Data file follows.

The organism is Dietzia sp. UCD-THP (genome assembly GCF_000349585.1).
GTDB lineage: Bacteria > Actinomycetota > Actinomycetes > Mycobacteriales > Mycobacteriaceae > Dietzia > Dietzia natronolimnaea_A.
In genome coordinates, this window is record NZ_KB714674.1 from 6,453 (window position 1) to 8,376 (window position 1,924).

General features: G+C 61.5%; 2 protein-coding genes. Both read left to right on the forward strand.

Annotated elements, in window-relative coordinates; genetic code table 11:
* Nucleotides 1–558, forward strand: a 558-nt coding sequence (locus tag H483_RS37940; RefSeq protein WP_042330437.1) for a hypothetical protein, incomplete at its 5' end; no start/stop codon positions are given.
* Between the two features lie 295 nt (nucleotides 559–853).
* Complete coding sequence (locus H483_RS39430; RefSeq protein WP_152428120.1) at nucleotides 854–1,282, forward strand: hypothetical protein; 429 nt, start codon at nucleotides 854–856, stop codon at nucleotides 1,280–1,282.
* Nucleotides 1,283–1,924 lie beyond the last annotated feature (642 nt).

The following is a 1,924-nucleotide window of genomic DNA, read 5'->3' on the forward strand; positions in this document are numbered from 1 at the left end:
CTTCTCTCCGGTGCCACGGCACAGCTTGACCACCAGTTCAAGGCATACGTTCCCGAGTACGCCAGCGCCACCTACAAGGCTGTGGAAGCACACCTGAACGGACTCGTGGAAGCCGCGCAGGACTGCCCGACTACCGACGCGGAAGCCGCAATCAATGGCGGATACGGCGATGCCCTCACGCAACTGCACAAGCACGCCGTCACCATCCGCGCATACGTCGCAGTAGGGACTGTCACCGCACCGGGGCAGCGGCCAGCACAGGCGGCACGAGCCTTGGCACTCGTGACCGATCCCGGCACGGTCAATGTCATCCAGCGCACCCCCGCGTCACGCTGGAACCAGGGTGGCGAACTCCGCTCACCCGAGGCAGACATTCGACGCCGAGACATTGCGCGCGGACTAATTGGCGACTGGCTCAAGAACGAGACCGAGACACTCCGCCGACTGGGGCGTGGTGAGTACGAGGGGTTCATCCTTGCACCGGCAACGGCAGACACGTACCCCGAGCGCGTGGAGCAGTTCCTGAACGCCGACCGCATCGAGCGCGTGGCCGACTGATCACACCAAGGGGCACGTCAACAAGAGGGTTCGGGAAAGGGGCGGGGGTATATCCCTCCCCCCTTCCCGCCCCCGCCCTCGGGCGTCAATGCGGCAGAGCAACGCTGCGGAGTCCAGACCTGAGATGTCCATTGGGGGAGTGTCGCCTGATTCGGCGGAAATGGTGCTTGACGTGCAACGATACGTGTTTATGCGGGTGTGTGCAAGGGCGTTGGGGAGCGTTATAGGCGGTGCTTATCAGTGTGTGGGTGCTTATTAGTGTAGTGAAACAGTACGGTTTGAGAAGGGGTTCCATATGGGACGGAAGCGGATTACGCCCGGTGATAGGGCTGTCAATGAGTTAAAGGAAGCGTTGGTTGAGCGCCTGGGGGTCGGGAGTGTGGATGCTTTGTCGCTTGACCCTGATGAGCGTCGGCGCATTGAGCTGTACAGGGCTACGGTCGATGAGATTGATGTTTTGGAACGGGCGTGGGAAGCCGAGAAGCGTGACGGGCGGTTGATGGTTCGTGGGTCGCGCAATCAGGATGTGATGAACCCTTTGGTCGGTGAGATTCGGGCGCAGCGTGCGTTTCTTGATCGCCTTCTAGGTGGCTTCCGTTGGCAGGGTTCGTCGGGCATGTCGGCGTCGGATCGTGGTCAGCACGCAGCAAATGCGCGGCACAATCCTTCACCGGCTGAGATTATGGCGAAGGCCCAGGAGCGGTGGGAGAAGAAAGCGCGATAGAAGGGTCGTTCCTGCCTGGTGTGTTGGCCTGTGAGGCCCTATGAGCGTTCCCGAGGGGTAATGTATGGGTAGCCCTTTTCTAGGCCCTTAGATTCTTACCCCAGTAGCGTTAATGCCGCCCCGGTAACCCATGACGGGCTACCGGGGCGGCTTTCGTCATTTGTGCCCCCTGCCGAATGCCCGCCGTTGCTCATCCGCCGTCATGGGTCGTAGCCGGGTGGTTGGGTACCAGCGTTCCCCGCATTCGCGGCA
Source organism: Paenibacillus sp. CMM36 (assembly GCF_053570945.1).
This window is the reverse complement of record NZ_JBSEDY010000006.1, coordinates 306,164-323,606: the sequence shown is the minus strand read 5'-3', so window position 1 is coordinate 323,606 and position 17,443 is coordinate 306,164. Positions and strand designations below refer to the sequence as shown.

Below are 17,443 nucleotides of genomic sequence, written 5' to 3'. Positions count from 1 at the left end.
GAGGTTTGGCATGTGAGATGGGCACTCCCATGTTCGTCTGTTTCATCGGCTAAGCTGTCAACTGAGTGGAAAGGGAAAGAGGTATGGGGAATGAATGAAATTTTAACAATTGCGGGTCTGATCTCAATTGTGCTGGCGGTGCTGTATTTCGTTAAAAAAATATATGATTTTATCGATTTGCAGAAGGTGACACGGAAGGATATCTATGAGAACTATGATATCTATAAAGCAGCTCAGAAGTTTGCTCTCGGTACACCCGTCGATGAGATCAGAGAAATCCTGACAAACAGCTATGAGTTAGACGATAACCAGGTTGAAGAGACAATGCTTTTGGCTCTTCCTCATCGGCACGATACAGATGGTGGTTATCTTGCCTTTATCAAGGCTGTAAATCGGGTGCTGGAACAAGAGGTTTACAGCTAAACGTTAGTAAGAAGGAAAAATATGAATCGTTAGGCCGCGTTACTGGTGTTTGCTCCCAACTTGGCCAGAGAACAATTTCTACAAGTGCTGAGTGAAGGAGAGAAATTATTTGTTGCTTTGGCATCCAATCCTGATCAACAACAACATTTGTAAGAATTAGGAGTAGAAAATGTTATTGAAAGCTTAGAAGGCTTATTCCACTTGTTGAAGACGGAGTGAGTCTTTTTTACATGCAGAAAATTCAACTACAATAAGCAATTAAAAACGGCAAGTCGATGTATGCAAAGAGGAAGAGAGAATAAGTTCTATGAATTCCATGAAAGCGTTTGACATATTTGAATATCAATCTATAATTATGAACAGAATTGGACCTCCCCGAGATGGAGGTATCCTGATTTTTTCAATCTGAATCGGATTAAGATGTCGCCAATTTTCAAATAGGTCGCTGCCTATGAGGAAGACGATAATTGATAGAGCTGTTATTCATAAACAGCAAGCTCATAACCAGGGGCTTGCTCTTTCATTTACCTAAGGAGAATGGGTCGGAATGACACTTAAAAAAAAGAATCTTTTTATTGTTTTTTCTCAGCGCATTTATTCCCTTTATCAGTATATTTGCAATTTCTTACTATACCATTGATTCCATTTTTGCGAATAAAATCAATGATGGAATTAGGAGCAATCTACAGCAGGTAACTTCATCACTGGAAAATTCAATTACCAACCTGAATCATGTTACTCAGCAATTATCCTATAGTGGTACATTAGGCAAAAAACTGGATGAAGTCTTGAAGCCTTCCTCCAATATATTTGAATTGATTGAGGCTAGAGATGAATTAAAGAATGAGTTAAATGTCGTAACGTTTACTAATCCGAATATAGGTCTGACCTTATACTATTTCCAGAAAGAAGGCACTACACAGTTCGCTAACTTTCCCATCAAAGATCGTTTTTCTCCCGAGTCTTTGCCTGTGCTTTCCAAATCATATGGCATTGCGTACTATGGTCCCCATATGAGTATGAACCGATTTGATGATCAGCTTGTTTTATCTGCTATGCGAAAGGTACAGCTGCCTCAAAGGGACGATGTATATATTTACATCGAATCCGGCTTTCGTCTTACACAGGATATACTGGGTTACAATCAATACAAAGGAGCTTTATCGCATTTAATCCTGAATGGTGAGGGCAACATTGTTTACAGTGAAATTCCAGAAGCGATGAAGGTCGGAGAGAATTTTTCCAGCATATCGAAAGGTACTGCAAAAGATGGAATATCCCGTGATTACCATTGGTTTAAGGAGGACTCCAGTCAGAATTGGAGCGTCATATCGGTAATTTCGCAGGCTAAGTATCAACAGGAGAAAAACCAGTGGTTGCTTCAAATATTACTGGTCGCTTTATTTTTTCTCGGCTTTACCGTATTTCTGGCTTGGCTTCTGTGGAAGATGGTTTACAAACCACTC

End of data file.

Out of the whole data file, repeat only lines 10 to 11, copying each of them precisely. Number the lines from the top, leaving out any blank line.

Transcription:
The following is a 1,924-nucleotide window of genomic DNA, read 5'->3' on the forward strand; positions in this document are numbered from 1 at the left end:
CTTCTCTCCGGTGCCACGGCACAGCTTGACCACCAGTTCAAGGCATACGTTCCCGAGTACGCCAGCGCCACCTACAAGGCTGTGGAAGCACACCTGAACGGACTCGTGGAAGCCGCGCAGGACTGCCCGACTACCGACGCGGAAGCCGCAATCAATGGCGGATACGGCGATGCCCTCACGCAACTGCACAAGCACGCCGTCACCATCCGCGCATACGTCGCAGTAGGGACTGTCACCGCACCGGGGCAGCGGCCAGCACAGGCGGCACGAGCCTTGGCACTCGTGACCGATCCCGGCACGGTCAATGTCATCCAGCGCACCCCCGCGTCACGCTGGAACCAGGGTGGCGAACTCCGCTCACCCGAGGCAGACATTCGACGCCGAGACATTGCGCGCGGACTAATTGGCGACTGGCTCAAGAACGAGACCGAGACACTCCGCCGACTGGGGCGTGGTGAGTACGAGGGGTTCATCCTTGCACCGGCAACGGCAGACACGTACCCCGAGCGCGTGGAGCAGTTCCTGAACGCCGACCGCATCGAGCGCGTGGCCGACTGATCACACCAAGGGGCACGTCAACAAGAGGGTTCGGGAAAGGGGCGGGGGTATATCCCTCCCCCCTTCCCGCCCCCGCCCTCGGGCGTCAATGCGGCAGAGCAACGCTGCGGAGTCCAGACCTGAGATGTCCATTGGGGGAGTGTCGCCTGATTCGGCGGAAATGGTGCTTGACGTGCAACGATACGTGTTTATGCGGGTGTGTGCAAGGGCGTTGGGGAGCGTTATAGGCGGTGCTTATCAGTGTGTGGGTGCTTATTAGTGTAGTGAAACAGTACGGTTTGAGAAGGGGTTCCATATGGGACGGAAGCGGATTACGCCCGGTGATAGGGCTGTCAATGAGTTAAAGGAAGCGTTGGTTGAGCGCCTGGGGGTCGGGAGTGTGGATGCTTTGTCGCTTGACCCTGATGAGCGTCGGCGCATTGAGCTGTACAGGGCTACGGTCGATGAGATTGATGTTTTGGAACGGGCGTGGGAAGCCGAGAAGCGTGACGGGCGGTTGATGGTTCGTGGGTCGCGCAATCAGGATGTGATGAACCCTTTGGTCGGTGAGATTCGGGCGCAGCGTGCGTTTCTTGATCGCCTTCTAGGTGGCTTCCGTTGGCAGGGTTCGTCGGGCATGTCGGCGTCGGATCGTGGTCAGCACGCAGCAAATGCGCGGCACAATCCTTCACCGGCTGAGATTATGGCGAAGGCCCAGGAGCGGTGGGAGAAGAAAGCGCGATAGAAGGGTCGTTCCTGCCTGGTGTGTTGGCCTGTGAGGCCCTATGAGCGTTCCCGAGGGGTAATGTATGGGTAGCCCTTTTCTAGGCCCTTAGATTCTTACCCCAGTAGCGTTAATGCCGCCCCGGTAACCCATGACGGGCTACCGGGGCGGCTTTCGTCATTTGTGCCCCCTGCCGAATGCCCGCCGTTGCTCATCCGCCGTCATGGGTCGTAGCCGGGTGGTTGGGTACCAGCGTTCCCCGCATTCGCGGCA